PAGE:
The COVID-19 pandemic has changed life in numerous ways, including use of telehealth services for patients in all specialties. But telepsychiatry is an area not likely to go away even after the pandemic is over, according to Sanjay Gupta, MD.
The use of telepsychiatry has escalated significantly,” said, of the DENT Neurologic Institute, in Amherst, N.Y., in a bonus virtual meeting presented by Current Psychiatry and the American Academy of Clinical Psychiatrists.
About 90% of clinicians are performing telepsychiatry, Dr. Gupta noted, through methods such as phone consults, email, and video chat. As patients with psychiatric issues grapple with issues related to COVID-19 involving lockdowns, restrictions on travel, and consumption of news, they are presenting with addiction, depression, paranoia, mood lability, and other problems.
One issue immediately facing clinicians is whether to keep patients on long-acting injectables as a way to maintain psychological stability in patients with bipolar disorder, schizophrenia, and alcoholism – something Dr. Gupta and session moderator, advocated. “We should never stop the long-acting injectable to switch them to oral medication. Those patients are very likely to relapse,” Dr. Nasrallah said.
During the pandemic, clinicians need to find “safe and novel ways of providing the injection,” and several methods have been pioneered. For example, if a patient with schizophrenia is on lockdown, a nurse can visit monthly or bimonthly to administer an injection, check on the patient’s mental status, and assess whether that patient needs an adjustment to their medication. Other clinics are offering “drive-by” injections to patients who arrive by car, and a nurse wearing a mask and a face shield administers the injection from the car window. Monthly naltrexone also can be administered using one of these methods, and telepsychiatry can be used to monitor patients, Dr. Gupta noted at the meeting, presented by Global Academy for Medical Education.
“In my clinic, what happens is the injection room is set up just next to the door, so they don’t have to walk deep into the clinic,” Dr. Gupta said. “They walk in, go to the left, [and] there’s the injection room. They sit, get an injection, they’re out. It’s kept smooth.”
Choosing the right telehealth option
Clinicians should be aware of important regulatory changes that occurred that made widespread telehealth more appealing during the COVID-19 pandemic. Payment parity with in-office visits makes telehealth a viable consideration, while some states have begun offering telehealth licenses to practice across state lines. There is wide variation with regard to which states provide licensure and prescribing privileges for out-of-state clinicians without seeing those patients in person. “The most important thing: The psychiatry service is provided in the state where the patient is located,” Dr. Gupta said. Clinicians should check with that state’s board to figure out specific requirements. “Preferably if you get it in writing, it’s good for you,” he said.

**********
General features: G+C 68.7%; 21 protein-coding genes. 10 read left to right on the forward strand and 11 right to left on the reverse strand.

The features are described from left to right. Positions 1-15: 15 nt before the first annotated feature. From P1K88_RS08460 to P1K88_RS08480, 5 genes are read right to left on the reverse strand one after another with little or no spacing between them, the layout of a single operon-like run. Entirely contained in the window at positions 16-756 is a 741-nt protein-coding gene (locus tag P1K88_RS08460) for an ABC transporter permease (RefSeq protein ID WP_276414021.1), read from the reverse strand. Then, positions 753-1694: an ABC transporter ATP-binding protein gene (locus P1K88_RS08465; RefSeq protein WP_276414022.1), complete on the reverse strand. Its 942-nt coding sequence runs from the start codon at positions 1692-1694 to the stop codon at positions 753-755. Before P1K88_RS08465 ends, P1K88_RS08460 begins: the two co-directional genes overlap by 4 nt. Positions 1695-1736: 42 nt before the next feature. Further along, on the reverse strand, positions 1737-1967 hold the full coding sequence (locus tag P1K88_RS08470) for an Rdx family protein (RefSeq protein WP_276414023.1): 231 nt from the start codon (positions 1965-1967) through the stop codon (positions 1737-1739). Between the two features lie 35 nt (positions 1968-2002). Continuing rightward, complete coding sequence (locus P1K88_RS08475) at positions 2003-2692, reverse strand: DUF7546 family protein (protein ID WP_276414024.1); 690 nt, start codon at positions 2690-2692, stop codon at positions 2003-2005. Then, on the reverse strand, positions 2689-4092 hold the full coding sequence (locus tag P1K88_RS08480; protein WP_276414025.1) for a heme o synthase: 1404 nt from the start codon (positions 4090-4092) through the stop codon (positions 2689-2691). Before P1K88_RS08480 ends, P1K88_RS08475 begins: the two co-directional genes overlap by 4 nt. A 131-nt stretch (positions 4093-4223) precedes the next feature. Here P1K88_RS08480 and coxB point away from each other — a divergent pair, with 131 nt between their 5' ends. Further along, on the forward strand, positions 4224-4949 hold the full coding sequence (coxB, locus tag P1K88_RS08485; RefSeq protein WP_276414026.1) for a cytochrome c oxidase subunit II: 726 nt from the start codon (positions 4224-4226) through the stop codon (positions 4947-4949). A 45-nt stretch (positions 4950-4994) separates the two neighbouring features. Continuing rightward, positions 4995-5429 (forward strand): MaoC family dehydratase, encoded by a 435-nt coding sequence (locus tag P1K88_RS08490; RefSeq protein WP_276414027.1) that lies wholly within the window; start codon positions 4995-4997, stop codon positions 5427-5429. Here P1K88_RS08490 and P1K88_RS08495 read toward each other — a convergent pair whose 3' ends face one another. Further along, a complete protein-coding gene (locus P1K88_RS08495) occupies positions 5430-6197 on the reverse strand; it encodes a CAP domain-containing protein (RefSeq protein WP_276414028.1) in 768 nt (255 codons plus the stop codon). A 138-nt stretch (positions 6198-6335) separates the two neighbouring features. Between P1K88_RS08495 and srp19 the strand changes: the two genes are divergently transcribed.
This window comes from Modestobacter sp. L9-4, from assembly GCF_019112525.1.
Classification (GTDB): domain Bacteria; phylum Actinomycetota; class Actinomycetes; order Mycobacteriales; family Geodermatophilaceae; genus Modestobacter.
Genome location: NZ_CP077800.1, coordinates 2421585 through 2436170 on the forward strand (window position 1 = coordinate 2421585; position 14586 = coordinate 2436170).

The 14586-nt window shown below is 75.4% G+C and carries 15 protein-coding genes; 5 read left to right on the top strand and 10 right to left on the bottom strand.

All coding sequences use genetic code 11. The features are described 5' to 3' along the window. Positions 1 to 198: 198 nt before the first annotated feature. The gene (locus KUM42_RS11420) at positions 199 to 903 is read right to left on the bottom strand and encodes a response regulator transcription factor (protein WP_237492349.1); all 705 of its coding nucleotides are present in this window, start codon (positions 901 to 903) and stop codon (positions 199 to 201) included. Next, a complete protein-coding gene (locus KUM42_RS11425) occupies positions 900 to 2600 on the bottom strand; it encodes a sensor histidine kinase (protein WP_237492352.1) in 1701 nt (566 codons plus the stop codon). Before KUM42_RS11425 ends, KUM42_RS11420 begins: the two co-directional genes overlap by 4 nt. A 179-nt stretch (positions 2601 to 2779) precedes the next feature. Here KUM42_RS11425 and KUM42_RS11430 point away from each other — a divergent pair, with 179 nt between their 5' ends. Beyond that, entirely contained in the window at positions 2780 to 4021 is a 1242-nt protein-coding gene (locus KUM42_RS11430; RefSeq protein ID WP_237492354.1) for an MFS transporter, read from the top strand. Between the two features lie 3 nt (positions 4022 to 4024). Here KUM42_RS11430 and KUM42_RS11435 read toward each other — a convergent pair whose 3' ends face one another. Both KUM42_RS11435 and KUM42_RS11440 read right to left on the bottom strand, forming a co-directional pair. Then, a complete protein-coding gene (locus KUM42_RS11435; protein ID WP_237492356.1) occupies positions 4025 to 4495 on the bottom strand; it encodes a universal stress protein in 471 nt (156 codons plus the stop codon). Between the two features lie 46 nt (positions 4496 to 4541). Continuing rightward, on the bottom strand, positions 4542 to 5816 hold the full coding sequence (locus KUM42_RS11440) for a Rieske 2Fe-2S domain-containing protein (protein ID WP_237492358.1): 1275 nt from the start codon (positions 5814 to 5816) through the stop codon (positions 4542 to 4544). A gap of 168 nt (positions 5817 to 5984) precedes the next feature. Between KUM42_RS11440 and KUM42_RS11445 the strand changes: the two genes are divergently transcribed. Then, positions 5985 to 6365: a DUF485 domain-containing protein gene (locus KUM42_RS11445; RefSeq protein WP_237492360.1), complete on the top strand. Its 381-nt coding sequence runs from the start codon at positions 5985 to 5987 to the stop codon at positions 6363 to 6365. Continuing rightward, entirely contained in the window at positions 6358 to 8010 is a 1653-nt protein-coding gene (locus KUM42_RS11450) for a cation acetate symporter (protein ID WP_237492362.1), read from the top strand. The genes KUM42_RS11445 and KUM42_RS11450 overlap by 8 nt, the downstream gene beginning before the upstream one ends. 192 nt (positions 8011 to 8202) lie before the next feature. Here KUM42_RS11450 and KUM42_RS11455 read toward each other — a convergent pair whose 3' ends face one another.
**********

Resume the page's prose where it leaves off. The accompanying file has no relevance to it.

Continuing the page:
Deciding who the clinician is seeing – consulting with patients or other physicians/clinicians – and what type of visits a clinician will conduct is an important step in transitioning to telepsychiatry. Visits from evaluation through ongoing care are possible through telepsychiatry, or a clinician can opt to see just second opinion visits, Dr. Gupta said. It is also important to consider the technical ability of the patient to do video conferencing.
As HIPAA requirements for privacy have relaxed, clinicians now have an array of teleconferencing options to choose from; platforms such as FaceTime, Doximity, Vidyo, Doxy.me, Zoom, and video chat through EMR are popular options. However, when regular HIPAA requirements are reinstated after the pandemic, clinicians will need to find a compliant platform and sign a business associate agreement to stay within the law.
“Right now, my preferred use is FaceTime,” Dr. Gupta said. “Quick, simple, easy to use. A lot of people have an iPhone, and they know how to do it. I usually have the patient call me and I don’t use my personal iPhone; my clinic has an iPhone.”
How a clinician looks during a telepsychiatry visit is also important. Lighting, position of the camera, and clothing should all be considered. Keep the camera at eye level, test the lighting in the room where the call will take place, and use artificial lighting sources behind a computer, Dr. Gupta said. Other tips for telepsychiatry visits include silencing devices and microphones before a session begins, wearing solid-colored clothes, and having an identification badge visible to the patient. Sessions should be free of background distractions, such as a dog barking or a child interrupting, with the goal of creating an environment where the patient feels free to answer questions.
Contingency planning is a must for video visits, Dr. Gupta said. “I think the simplest thing is to see the patient. But all the stuff that’s the wraparound is really hard, because issues can arise suddenly, and we need to plan.” If a patient has a medical issue or becomes actively suicidal during a session, it is important to know contact information for the local police and crisis services. Clinicians also must plan for technology failure and provide alternative options for continuing the sessions, such as by phone.